I get asked this question a lot: Where do you find time to make the made-from-scratch recipes? Who has the time to make everything from scratch? Everyone has different priority in life. Whatever you place your priority, you will find time for it, no matter how busy life gets. My health is my top priority at this moment in time, and so is eating real, unprocessed food. I get extreme high when I discover a made from scratch recipe (things that we think can only comes from the store) that I can conjure up in my own kitchen. Like walnut butter, yogurt, almond milk.. These recipes only takes 15 minutes out of my 1,440 minutes in a day. Besides, who eat sweetened condensed milk by the cans? If you do, please start praying. I’ve not made the condensed milk from scratch twice in the last 2 years.
I don’t usually use vegetable & chicken stocks in my cooking. If there is a recipe that calls for stock, I’ll just add water. I’m just lazy.. Ok, I’ve declared it in public. I’d rather have my dish turns out to be a bit bland than choking my body with msg-flavour- ladden chicken stock cubes. Once in a while, I do make some like this chinese chicken stock. When I come across this simple vegetable bouillon recipe, I just have to experiment.
A bouillon cube is a dehydrated cube or powder used to create an instant vegetable stock. This wet bouillon paste is more like a soup mix, to make quick flavorful broth for soups and risottos. As mine turn out to be chunky bouillon (my food processor doesn’t grind finely enough), it’s not suitable for clear soups as the chunky bits will be floating around. A good processor should be able to make them into paste. It’s suitable for soups that will be blended/pureed like mushroom or pumpkin soup. It doesn’t matter that mine was chunky bits as it was all finely pureed in the soup. You can also use the same ingredients as for your usual vegetable stock. Even though I’m not a coriander lover, the addition of herbs give the stock a burst of flavours. The original recipe uses a whole load of salt, which I was rather shocked. I halved it, I’d rather add in more salt during cooking if needed.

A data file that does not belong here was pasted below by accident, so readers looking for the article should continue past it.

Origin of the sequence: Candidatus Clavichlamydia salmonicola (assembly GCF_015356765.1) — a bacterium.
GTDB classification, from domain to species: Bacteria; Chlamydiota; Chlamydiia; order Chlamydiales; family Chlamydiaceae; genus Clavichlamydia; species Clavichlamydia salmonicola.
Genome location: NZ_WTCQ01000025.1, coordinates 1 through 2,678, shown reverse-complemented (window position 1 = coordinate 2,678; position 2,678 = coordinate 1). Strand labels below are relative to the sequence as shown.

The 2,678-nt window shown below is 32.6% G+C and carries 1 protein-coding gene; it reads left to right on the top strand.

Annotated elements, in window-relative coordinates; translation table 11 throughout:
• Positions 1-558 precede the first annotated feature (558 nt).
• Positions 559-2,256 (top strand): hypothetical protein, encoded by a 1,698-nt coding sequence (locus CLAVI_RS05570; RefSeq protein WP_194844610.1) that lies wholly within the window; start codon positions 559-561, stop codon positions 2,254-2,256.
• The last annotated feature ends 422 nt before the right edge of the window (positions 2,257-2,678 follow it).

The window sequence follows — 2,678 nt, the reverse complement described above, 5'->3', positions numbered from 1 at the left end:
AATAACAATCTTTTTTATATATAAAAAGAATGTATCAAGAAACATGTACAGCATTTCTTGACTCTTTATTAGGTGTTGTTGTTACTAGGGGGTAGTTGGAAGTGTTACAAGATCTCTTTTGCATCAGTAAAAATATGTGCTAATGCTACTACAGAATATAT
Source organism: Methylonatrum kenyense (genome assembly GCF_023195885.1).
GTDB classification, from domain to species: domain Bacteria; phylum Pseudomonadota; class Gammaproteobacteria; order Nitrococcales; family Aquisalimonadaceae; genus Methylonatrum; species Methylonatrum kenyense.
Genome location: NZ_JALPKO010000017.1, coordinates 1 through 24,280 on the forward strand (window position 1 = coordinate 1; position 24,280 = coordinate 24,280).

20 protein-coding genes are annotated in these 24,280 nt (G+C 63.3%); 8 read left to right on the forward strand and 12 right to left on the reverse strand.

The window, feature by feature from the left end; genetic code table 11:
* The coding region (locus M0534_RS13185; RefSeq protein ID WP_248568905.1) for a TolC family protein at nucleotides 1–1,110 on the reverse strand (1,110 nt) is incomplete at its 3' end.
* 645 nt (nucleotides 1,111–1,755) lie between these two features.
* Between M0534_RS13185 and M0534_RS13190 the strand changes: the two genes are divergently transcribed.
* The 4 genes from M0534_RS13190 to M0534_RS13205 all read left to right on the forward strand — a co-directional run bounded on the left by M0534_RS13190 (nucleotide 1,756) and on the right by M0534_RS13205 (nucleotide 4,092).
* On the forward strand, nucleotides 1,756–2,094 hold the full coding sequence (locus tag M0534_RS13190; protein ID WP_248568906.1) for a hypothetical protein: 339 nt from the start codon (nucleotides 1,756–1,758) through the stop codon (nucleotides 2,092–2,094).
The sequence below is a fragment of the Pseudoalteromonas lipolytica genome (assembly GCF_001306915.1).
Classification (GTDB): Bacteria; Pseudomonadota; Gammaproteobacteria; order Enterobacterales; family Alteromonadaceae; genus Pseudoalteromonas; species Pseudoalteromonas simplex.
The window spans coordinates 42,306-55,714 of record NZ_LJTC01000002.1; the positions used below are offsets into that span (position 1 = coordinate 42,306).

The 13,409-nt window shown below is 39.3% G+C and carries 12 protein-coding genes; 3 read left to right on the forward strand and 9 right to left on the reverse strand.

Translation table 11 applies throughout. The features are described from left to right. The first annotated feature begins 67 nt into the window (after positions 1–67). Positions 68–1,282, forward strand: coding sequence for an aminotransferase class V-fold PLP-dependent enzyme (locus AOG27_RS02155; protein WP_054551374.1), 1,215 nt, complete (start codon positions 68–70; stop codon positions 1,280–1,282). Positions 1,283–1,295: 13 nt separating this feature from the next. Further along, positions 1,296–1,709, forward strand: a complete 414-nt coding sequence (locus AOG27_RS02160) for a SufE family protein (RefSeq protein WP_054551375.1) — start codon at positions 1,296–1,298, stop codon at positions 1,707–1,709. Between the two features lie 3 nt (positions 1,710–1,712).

My 2nd experiment was making the bouillon powder by dehydrating the ingredients then grinding them finely. I prefer the powder version but I totally forgot to take any photos.. oh well.. if I ever get in the mood to make it again (most probably next year), I’ll post the recipe. Till then, enjoy this version.
- 2 ounces / 55g Leeks - sliced
- 3 ounces / 85g Fennel Bulb - roughly chopped
- 3 ounces / 85g Carrot - roughly chopped
- 2 ounces / 55g Celery - roughly chopped
- 2 ounces / 55g Celery root (Celeriac) - roughly chopped
- ½ ounce / 10g Sun-Dried Tomatoes soaked in oil - roughly chopped
- 2 ounces / 55g Shallots
- 2 medium Garlic Cloves
- 2.5 ounces / 70g fine grain sea salt
- 1 ounces / 20g Parsley - roughly chopped
- 1 ounces / 20g Coriander - roughly chopped
- Place all the ingredients (except parsley & coriander) in your food processor and pulse about twenty times. Add salt, parsley and cilantro, pulse some more. (Divide into 2 batches if your processor cannot fit all ingredients. You may need to scrap the chopped vegetables to mix the herbs, so they get chopped)
- You should end up with a moist, loose paste. Keep ½ of it in a jar in the refrigerator for easy access in the coming days, and freeze the remaining ½ for use in the next month. Because of all the salt it barely solidifies making it easy to spoon directly from the freezer into the pot before boiling.
- Start by using 1 teaspoon of bouillon per 100ml, and adjust from there based on your personal preference.
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